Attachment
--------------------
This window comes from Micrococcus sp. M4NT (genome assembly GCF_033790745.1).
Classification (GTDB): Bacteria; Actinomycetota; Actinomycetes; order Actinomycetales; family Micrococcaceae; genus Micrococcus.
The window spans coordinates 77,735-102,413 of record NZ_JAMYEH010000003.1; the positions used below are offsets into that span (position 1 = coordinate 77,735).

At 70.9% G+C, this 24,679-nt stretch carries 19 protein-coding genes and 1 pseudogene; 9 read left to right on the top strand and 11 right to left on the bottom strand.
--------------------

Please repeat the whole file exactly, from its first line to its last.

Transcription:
This window comes from Micrococcus sp. M4NT (genome assembly GCF_033790745.1).
Classification (GTDB): Bacteria; Actinomycetota; Actinomycetes; order Actinomycetales; family Micrococcaceae; genus Micrococcus.
The window spans coordinates 77,735-102,413 of record NZ_JAMYEH010000003.1; the positions used below are offsets into that span (position 1 = coordinate 77,735).

At 70.9% G+C, this 24,679-nt stretch carries 19 protein-coding genes and 1 pseudogene; 9 read left to right on the top strand and 11 right to left on the bottom strand.